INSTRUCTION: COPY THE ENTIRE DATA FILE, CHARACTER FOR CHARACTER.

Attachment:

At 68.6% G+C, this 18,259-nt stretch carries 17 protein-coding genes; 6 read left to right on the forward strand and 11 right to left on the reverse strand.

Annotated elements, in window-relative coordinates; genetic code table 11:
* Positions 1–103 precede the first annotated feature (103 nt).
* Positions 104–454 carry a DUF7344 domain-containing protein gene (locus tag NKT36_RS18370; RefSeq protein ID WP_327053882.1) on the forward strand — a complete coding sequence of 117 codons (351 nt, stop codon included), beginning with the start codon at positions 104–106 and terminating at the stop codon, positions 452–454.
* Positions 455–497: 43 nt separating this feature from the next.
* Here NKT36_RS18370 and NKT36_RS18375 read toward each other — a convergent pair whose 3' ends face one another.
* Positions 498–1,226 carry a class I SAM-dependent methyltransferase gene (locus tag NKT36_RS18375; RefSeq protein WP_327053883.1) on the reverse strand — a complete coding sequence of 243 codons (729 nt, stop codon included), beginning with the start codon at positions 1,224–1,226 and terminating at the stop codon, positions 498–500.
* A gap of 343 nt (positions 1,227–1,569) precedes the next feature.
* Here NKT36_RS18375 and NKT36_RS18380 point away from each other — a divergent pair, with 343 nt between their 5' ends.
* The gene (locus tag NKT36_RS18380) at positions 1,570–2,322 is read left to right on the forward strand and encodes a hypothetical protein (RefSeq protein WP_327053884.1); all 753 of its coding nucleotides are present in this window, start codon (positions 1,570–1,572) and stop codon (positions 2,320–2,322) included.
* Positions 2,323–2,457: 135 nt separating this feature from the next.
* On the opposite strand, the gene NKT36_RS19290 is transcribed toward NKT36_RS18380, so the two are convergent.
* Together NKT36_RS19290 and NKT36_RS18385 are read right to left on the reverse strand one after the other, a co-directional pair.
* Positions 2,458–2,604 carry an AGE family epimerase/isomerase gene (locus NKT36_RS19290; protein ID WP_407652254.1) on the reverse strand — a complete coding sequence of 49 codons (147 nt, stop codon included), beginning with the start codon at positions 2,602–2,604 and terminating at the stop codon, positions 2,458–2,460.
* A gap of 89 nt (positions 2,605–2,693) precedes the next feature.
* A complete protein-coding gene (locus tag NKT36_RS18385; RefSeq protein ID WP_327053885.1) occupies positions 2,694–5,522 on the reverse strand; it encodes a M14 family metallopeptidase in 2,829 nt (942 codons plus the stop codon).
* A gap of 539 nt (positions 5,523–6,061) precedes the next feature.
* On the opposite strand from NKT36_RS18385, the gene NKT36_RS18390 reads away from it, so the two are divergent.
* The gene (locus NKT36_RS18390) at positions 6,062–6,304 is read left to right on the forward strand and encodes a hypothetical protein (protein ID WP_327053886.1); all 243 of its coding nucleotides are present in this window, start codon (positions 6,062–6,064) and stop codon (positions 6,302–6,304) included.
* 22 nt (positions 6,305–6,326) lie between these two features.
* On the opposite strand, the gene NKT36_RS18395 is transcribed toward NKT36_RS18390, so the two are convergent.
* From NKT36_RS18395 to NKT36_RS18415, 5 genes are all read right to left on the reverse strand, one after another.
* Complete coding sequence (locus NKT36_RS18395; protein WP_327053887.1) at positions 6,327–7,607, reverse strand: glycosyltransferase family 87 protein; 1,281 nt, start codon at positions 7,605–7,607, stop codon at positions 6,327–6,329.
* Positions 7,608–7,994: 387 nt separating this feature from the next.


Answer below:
At 68.6% G+C, this 18,259-nt stretch carries 17 protein-coding genes; 6 read left to right on the forward strand and 11 right to left on the reverse strand.

Annotated elements, in window-relative coordinates; genetic code table 11:
* Positions 1–103 precede the first annotated feature (103 nt).
* Positions 104–454 carry a DUF7344 domain-containing protein gene (locus tag NKT36_RS18370; RefSeq protein ID WP_327053882.1) on the forward strand — a complete coding sequence of 117 codons (351 nt, stop codon included), beginning with the start codon at positions 104–106 and terminating at the stop codon, positions 452–454.
* Positions 455–497: 43 nt separating this feature from the next.
* Here NKT36_RS18370 and NKT36_RS18375 read toward each other — a convergent pair whose 3' ends face one another.
* Positions 498–1,226 carry a class I SAM-dependent methyltransferase gene (locus tag NKT36_RS18375; RefSeq protein WP_327053883.1) on the reverse strand — a complete coding sequence of 243 codons (729 nt, stop codon included), beginning with the start codon at positions 1,224–1,226 and terminating at the stop codon, positions 498–500.
* A gap of 343 nt (positions 1,227–1,569) precedes the next feature.
* Here NKT36_RS18375 and NKT36_RS18380 point away from each other — a divergent pair, with 343 nt between their 5' ends.
* The gene (locus tag NKT36_RS18380) at positions 1,570–2,322 is read left to right on the forward strand and encodes a hypothetical protein (RefSeq protein WP_327053884.1); all 753 of its coding nucleotides are present in this window, start codon (positions 1,570–1,572) and stop codon (positions 2,320–2,322) included.
* Positions 2,323–2,457: 135 nt separating this feature from the next.
* On the opposite strand, the gene NKT36_RS19290 is transcribed toward NKT36_RS18380, so the two are convergent.
* Together NKT36_RS19290 and NKT36_RS18385 are read right to left on the reverse strand one after the other, a co-directional pair.
* Positions 2,458–2,604 carry an AGE family epimerase/isomerase gene (locus NKT36_RS19290; protein ID WP_407652254.1) on the reverse strand — a complete coding sequence of 49 codons (147 nt, stop codon included), beginning with the start codon at positions 2,602–2,604 and terminating at the stop codon, positions 2,458–2,460.
* A gap of 89 nt (positions 2,605–2,693) precedes the next feature.
* A complete protein-coding gene (locus tag NKT36_RS18385; RefSeq protein ID WP_327053885.1) occupies positions 2,694–5,522 on the reverse strand; it encodes a M14 family metallopeptidase in 2,829 nt (942 codons plus the stop codon).
* A gap of 539 nt (positions 5,523–6,061) precedes the next feature.
* On the opposite strand from NKT36_RS18385, the gene NKT36_RS18390 reads away from it, so the two are divergent.
* The gene (locus NKT36_RS18390) at positions 6,062–6,304 is read left to right on the forward strand and encodes a hypothetical protein (protein ID WP_327053886.1); all 243 of its coding nucleotides are present in this window, start codon (positions 6,062–6,064) and stop codon (positions 6,302–6,304) included.
* 22 nt (positions 6,305–6,326) lie between these two features.
* On the opposite strand, the gene NKT36_RS18395 is transcribed toward NKT36_RS18390, so the two are convergent.
* From NKT36_RS18395 to NKT36_RS18415, 5 genes are all read right to left on the reverse strand, one after another.
* Complete coding sequence (locus NKT36_RS18395; protein WP_327053887.1) at positions 6,327–7,607, reverse strand: glycosyltransferase family 87 protein; 1,281 nt, start codon at positions 7,605–7,607, stop codon at positions 6,327–6,329.
* Positions 7,608–7,994: 387 nt separating this feature from the next.